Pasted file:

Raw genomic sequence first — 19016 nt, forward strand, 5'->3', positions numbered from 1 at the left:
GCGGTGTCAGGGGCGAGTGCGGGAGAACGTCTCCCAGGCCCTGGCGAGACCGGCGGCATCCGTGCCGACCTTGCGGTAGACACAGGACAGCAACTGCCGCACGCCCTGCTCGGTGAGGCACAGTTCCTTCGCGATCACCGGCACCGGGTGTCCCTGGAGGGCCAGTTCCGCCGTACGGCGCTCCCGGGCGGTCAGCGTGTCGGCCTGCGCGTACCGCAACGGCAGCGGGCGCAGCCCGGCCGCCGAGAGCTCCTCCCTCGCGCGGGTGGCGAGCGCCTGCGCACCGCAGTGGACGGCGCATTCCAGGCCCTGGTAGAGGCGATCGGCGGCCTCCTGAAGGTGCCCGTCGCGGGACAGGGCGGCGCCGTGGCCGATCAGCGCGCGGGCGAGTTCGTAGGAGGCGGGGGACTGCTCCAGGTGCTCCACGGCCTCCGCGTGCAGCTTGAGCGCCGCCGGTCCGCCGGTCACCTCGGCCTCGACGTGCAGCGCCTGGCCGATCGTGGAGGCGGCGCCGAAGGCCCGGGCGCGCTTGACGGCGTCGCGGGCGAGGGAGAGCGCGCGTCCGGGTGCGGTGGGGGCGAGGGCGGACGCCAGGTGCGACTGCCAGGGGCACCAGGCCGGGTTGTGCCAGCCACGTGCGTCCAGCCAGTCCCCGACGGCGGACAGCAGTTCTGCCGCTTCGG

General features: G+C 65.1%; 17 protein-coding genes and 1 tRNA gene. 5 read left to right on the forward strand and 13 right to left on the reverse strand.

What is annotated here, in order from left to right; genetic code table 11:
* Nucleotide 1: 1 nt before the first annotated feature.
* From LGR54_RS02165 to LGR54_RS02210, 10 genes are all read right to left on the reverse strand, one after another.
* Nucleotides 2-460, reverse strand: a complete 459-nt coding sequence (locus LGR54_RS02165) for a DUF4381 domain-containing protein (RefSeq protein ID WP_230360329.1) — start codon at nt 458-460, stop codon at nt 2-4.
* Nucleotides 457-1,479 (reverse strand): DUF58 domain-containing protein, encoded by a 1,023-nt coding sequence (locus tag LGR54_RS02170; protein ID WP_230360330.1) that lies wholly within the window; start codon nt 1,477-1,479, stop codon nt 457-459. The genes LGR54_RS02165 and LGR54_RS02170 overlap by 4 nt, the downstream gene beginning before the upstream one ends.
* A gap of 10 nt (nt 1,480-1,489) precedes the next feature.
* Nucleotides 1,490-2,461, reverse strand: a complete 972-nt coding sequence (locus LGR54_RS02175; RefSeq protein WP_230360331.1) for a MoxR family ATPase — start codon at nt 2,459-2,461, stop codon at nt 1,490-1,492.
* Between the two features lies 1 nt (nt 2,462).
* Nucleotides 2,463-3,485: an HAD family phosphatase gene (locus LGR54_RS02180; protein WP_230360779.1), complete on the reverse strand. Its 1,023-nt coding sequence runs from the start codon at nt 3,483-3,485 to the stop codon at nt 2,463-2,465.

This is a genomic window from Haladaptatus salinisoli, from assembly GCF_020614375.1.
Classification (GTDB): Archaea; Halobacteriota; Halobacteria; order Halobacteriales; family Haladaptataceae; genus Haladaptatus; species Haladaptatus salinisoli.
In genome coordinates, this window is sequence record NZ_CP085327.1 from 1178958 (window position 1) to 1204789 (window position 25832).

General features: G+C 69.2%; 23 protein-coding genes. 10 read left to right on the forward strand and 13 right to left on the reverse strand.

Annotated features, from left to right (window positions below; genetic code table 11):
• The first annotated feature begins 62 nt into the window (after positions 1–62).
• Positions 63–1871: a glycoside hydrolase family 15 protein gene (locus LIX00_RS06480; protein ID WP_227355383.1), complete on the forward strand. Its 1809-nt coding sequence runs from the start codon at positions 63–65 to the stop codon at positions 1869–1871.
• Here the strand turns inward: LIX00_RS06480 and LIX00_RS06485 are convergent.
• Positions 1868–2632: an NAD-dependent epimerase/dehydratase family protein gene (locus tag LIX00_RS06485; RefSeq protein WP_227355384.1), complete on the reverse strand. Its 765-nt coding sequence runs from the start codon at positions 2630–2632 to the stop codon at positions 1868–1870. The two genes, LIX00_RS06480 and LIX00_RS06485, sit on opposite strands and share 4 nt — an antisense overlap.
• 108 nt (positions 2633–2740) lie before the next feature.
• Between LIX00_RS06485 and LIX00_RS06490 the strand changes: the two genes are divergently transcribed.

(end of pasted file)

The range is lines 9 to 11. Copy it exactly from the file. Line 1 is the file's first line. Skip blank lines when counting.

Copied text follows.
* A gap of 10 nt (nt 1,480-1,489) precedes the next feature.
* Nucleotides 1,490-2,461, reverse strand: a complete 972-nt coding sequence (locus LGR54_RS02175; RefSeq protein WP_230360331.1) for a MoxR family ATPase — start codon at nt 2,459-2,461, stop codon at nt 1,490-1,492.
* Between the two features lies 1 nt (nt 2,462).